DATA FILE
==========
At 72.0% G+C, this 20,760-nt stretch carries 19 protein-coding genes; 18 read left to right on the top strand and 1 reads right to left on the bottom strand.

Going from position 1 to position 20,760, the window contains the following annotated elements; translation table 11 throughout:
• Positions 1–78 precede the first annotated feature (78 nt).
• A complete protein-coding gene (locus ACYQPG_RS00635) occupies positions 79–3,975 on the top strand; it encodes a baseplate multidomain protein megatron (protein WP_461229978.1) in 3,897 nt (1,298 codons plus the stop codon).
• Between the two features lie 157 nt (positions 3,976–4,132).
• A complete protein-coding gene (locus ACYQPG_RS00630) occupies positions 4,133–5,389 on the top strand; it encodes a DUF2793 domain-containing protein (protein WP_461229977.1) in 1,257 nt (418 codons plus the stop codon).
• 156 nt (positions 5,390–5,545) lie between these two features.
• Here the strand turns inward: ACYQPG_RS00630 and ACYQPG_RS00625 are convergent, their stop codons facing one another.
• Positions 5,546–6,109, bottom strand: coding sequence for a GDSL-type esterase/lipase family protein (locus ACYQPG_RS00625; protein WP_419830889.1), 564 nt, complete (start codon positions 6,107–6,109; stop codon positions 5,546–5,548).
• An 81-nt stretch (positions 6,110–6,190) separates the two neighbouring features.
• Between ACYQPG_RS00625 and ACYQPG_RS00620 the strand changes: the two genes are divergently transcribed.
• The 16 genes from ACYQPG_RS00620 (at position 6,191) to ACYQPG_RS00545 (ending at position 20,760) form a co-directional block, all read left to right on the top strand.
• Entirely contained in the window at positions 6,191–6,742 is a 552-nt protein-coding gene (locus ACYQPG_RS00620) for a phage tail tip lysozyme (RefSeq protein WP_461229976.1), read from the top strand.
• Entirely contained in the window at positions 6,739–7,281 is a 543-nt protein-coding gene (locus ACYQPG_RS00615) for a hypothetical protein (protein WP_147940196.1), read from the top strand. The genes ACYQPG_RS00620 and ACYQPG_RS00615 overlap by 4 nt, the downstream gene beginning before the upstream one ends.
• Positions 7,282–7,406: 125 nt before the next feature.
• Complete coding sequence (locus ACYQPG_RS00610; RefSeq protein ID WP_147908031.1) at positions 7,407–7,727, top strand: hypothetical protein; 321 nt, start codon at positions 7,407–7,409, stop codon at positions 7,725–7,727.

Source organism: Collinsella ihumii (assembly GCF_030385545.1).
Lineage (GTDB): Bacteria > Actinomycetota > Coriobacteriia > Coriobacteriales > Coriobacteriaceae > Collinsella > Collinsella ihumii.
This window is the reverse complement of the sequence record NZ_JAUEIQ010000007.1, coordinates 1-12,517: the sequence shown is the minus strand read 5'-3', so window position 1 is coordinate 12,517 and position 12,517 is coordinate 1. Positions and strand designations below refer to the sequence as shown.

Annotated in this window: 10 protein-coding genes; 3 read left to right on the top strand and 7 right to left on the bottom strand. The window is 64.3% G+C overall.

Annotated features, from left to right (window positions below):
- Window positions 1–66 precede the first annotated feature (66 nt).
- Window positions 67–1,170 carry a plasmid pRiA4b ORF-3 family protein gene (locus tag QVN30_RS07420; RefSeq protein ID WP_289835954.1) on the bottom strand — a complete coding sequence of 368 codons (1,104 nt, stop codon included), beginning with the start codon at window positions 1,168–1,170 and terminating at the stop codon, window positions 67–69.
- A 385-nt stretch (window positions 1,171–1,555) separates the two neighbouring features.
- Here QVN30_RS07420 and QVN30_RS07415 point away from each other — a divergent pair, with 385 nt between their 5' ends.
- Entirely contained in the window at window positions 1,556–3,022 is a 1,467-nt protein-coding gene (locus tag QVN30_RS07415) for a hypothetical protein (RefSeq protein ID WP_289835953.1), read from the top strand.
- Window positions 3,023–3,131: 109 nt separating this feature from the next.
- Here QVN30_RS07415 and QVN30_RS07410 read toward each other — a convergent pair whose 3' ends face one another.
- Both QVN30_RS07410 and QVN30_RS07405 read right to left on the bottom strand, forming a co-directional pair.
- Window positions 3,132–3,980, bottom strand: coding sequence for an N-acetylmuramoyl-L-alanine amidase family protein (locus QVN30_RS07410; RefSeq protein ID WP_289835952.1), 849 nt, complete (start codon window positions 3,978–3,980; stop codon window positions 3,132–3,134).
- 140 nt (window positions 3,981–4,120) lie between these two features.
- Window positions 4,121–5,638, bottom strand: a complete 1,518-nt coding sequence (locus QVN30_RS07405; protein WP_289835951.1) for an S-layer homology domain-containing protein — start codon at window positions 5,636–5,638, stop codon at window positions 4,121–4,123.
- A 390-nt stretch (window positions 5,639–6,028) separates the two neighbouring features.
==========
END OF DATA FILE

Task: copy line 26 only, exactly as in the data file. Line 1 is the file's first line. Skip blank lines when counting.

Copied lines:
- Entirely contained in the window at window positions 1,556–3,022 is a 1,467-nt protein-coding gene (locus tag QVN30_RS07415) for a hypothetical protein (RefSeq protein ID WP_289835953.1), read from the top strand.